A Brief Overview of Arab-American Activism in the 1960s and 70s
By: Jordan AbuAljazer / Arab America Contributing Writer
The first documented Arab immigrants of the United States largely came from the Syria, Lebanon, and Palestine areas in the 1890s. This led to the founding of a Christian-majority neighborhood known as “Little Syria.” Arab immigration then continued in a series of three more waves. The second centered around the lucrative automotive industry in Detroit during the early 1900s. Arriving in the late 1900s were immigrants of conflict and poverty that disrupted the well-being of many Arabs. Finally, the fourth wave continues to be comprised mostly of refugees from war-torn areas such as Somalia and Syria. According to current estimates, there are nearly 3.5 million Arabs in the United States.
It is not a secret to say that Arabs residing in the United States share many concerns and face many struggles in the current social and political climates. For example, the profiling and discrimination of Arabs continues to be a long-held struggle of Arab-American history. Concerns over the state of Palestine and the role of the United States in supporting the occupation of the country are an issue as well. This has been a source of conflict in the hearts and minds of Arab-Americans for decades. Of course, the increased surveillance and intrusions on the Fourth Amendment rights of Arab-Americans is another topic against which Arab-Americans have long argued.
The Arab-American activism of these two decades came about primarily as a response to the American opinions on the Arab-Israeli wars. The goal of many activists was to then be disruptive in order to demonstrate a recognition of the severity and urgency of Israel’s occupation of Palestine.
The activists of this movement were all leftist, and of them were significant leaders in the effort to change the majority opinions of America in support of Israel’s occupation. They also came from many different economic, ethnic, religious, and social backgrounds. Their activism in the interest of Palestine was fought on many institutional fronts, the most predominant of them, American industry and academic culture.
The leftist views of this era’s activism were largely a result of the social and political contexts of the time. In order to spur a great amount of change to American views, many of these activists felt a certain amount of disruption was needed in order to demand change. These movements were also very heavily influenced by the black civil rights movements that had set the foundation for leftist advocacy and organization in the interest of minority residents of the United States. For example, the work of the Black Panthers served as the blueprints for the responsibilities of the Arab Community Center for Economic and Social Services (ACCESS).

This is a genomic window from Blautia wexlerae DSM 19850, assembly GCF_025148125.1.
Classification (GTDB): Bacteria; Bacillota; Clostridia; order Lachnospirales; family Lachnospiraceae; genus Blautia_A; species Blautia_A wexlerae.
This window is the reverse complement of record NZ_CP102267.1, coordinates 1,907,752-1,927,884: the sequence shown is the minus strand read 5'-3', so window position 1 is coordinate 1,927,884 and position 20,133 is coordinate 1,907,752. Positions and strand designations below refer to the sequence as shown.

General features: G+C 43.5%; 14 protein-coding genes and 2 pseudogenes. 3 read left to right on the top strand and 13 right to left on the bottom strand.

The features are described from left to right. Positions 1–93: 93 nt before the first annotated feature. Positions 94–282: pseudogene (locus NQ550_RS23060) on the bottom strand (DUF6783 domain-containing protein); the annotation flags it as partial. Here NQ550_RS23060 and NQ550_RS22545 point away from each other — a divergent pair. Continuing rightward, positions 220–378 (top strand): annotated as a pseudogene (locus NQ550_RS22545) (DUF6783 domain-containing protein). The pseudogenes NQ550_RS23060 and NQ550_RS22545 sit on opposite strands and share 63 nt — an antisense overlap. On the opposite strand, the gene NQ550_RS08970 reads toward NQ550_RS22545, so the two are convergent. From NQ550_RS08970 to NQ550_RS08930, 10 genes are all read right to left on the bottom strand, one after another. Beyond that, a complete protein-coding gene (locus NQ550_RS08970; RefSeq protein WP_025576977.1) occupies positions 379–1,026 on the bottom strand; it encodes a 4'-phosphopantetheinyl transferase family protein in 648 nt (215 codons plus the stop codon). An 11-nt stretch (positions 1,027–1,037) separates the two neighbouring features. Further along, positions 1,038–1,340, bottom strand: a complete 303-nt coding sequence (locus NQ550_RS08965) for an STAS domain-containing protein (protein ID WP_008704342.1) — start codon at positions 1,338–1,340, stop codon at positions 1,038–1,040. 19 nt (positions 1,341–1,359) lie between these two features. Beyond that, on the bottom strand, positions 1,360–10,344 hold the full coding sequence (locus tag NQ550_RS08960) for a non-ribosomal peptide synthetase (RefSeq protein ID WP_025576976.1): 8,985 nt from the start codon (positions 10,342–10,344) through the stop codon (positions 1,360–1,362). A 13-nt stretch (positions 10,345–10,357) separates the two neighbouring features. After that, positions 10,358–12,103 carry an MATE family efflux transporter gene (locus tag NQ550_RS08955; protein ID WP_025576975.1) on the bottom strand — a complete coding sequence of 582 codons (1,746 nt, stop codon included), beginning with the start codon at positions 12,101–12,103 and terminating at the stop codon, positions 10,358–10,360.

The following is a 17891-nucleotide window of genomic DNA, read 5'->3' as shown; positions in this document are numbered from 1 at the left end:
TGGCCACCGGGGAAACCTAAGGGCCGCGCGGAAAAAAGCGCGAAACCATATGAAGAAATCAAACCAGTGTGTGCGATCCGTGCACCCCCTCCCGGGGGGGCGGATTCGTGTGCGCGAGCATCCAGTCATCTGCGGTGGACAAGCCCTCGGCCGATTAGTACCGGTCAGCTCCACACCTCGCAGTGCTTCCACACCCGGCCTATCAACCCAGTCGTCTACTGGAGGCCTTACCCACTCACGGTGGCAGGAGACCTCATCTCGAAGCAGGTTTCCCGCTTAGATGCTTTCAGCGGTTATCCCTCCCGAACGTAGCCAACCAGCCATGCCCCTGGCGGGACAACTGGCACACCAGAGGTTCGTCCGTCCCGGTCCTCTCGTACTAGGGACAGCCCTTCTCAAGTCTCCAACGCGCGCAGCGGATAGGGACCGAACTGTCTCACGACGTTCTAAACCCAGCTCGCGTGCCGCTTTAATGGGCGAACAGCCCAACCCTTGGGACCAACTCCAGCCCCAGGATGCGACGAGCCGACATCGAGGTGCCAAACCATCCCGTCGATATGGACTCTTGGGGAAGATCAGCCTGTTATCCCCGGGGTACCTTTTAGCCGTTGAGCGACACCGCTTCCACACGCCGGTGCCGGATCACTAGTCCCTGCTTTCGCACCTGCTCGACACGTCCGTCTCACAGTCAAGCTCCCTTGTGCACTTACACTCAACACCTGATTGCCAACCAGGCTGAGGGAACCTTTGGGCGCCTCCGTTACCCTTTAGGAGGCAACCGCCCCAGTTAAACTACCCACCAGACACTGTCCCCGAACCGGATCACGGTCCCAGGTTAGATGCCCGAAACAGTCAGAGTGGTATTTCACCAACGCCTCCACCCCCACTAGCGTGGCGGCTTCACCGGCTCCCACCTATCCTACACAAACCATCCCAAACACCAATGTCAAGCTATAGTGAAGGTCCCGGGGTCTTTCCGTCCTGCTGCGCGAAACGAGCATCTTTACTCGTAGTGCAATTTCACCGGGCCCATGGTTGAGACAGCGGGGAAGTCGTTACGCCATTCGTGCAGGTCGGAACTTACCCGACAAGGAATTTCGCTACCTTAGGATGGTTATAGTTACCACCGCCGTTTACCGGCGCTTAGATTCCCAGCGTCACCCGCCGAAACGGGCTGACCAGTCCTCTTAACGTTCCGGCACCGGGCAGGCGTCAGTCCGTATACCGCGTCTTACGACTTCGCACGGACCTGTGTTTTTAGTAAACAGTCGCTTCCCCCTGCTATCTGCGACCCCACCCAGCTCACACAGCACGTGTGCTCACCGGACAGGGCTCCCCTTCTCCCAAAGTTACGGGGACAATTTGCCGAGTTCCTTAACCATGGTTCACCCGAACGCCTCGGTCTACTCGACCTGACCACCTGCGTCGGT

Though there were many admirable figures of this movement, this article will focus on the activists Edward Said and Ibrahim Abu-Lughood. Both Edward Said and Ibrahim Abu-Lughood were Palestinian-American academics and scholars that served to revolutionize the characterization of Arabic nations and people in both academic and public circles.
Edward Said was born in 1935 in Mandatory Palestine, a term used for the Palestinian region while it was under British control. After a childhood consisting of an often confusing mix of Arab, American, and British cultural influences, Said earned a doctorate in English Literature from Harvard University 1964. It was during his stay at Columbia University from 1963 to his passing in 2003 that he became an influential figure in Arab-American activism. The true peak of his influence was through the 60s and 80s, where he founded the academic field of post-colonialism, a field in which the legacy of imperialism and colonialism is studied. His post-colonialist work focused on demonstrating the Zionist roots from which the question of Israel’s right to occupy Palestine originates.
Like Edward Said, Ibrahim Abu-Lughood was born in Mandatory Palestine. From there he escaped the many assaults on his people to briefly stay in Egypt before arriving to the United States as a refugee. In 1957 he earned a doctorate in Middle East studies from Princeton University. His work in political science focused on the negative portrayals of Arabs and the Middle East region in American academia. Along with civil rights attorney Abdeen Jabara, he founded the Association of Arab American University Graduates (AAUG), one of the first organizations to support Arab-Americans, transform colonialist views of Palestine, and bring recognition to the negative American portrayal of Arabs in the public space.
Though the issues facing Arab-Americans continue today, the leftist activism of Arab-Americans in the 1960s and 1970s made great strides in improving the day-to-day lives of Arab-Americans and changing the negative image of Arabs that pervaded the Western consciousness. The work of influential figures such as Edward Said and Ibrahim Abu-Lughood provided foundations in both academia and American culture for the continued examination and recognition of the struggles many face against colonialism.
Understanding the history of Arab activism in the United States is still remarkably important for Arab-Americans in the present day. Many of the issues spoken out against during the movements discussed in this article have yet to be solved. However, the foundations to fight against them have been set by those who became before us.
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